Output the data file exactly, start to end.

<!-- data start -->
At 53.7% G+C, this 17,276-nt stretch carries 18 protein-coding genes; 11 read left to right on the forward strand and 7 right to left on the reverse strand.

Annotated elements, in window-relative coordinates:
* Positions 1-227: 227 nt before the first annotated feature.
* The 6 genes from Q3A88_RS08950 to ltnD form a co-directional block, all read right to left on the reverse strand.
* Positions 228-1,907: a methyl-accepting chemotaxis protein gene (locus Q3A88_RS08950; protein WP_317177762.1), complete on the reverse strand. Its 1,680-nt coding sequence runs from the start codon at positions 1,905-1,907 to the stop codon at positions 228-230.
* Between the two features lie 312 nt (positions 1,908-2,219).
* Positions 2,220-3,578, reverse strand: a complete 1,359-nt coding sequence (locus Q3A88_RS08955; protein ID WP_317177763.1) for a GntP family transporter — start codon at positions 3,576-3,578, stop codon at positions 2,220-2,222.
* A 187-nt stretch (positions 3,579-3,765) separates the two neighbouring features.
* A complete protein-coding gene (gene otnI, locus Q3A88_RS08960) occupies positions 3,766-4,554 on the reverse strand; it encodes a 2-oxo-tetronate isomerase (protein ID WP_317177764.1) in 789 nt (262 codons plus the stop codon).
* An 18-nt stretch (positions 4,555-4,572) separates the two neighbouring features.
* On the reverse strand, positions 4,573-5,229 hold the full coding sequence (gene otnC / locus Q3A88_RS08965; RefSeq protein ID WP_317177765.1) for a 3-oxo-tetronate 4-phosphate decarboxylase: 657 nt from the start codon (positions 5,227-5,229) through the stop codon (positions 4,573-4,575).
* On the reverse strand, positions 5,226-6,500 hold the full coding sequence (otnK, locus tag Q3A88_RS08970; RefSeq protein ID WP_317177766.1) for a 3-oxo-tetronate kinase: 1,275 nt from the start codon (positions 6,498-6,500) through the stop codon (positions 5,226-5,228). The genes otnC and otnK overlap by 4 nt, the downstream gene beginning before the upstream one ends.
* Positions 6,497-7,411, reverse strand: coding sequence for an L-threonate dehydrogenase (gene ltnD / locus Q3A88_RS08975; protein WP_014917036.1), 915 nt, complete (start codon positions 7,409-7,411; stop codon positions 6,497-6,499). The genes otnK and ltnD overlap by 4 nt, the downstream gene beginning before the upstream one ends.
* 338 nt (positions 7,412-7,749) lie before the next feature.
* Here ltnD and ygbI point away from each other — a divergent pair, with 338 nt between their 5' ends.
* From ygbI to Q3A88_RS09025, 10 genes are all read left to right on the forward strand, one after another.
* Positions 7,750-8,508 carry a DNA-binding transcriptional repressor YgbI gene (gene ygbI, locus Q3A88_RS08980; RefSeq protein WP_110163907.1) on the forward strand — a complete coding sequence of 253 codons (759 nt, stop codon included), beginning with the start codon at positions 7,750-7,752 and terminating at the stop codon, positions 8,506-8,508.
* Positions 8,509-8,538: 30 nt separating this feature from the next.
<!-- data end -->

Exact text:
At 53.7% G+C, this 17,276-nt stretch carries 18 protein-coding genes; 11 read left to right on the forward strand and 7 right to left on the reverse strand.

Annotated elements, in window-relative coordinates:
* Positions 1-227: 227 nt before the first annotated feature.
* The 6 genes from Q3A88_RS08950 to ltnD form a co-directional block, all read right to left on the reverse strand.
* Positions 228-1,907: a methyl-accepting chemotaxis protein gene (locus Q3A88_RS08950; protein WP_317177762.1), complete on the reverse strand. Its 1,680-nt coding sequence runs from the start codon at positions 1,905-1,907 to the stop codon at positions 228-230.
* Between the two features lie 312 nt (positions 1,908-2,219).
* Positions 2,220-3,578, reverse strand: a complete 1,359-nt coding sequence (locus Q3A88_RS08955; protein ID WP_317177763.1) for a GntP family transporter — start codon at positions 3,576-3,578, stop codon at positions 2,220-2,222.
* A 187-nt stretch (positions 3,579-3,765) separates the two neighbouring features.
* A complete protein-coding gene (gene otnI, locus Q3A88_RS08960) occupies positions 3,766-4,554 on the reverse strand; it encodes a 2-oxo-tetronate isomerase (protein ID WP_317177764.1) in 789 nt (262 codons plus the stop codon).
* An 18-nt stretch (positions 4,555-4,572) separates the two neighbouring features.
* On the reverse strand, positions 4,573-5,229 hold the full coding sequence (gene otnC / locus Q3A88_RS08965; RefSeq protein ID WP_317177765.1) for a 3-oxo-tetronate 4-phosphate decarboxylase: 657 nt from the start codon (positions 5,227-5,229) through the stop codon (positions 4,573-4,575).
* On the reverse strand, positions 5,226-6,500 hold the full coding sequence (otnK, locus tag Q3A88_RS08970; RefSeq protein ID WP_317177766.1) for a 3-oxo-tetronate kinase: 1,275 nt from the start codon (positions 6,498-6,500) through the stop codon (positions 5,226-5,228). The genes otnC and otnK overlap by 4 nt, the downstream gene beginning before the upstream one ends.
* Positions 6,497-7,411, reverse strand: coding sequence for an L-threonate dehydrogenase (gene ltnD / locus Q3A88_RS08975; protein WP_014917036.1), 915 nt, complete (start codon positions 7,409-7,411; stop codon positions 6,497-6,499). The genes otnK and ltnD overlap by 4 nt, the downstream gene beginning before the upstream one ends.
* 338 nt (positions 7,412-7,749) lie before the next feature.
* Here ltnD and ygbI point away from each other — a divergent pair, with 338 nt between their 5' ends.
* From ygbI to Q3A88_RS09025, 10 genes are all read left to right on the forward strand, one after another.
* Positions 7,750-8,508 carry a DNA-binding transcriptional repressor YgbI gene (gene ygbI, locus Q3A88_RS08980; RefSeq protein WP_110163907.1) on the forward strand — a complete coding sequence of 253 codons (759 nt, stop codon included), beginning with the start codon at positions 7,750-7,752 and terminating at the stop codon, positions 8,506-8,508.
* Positions 8,509-8,538: 30 nt separating this feature from the next.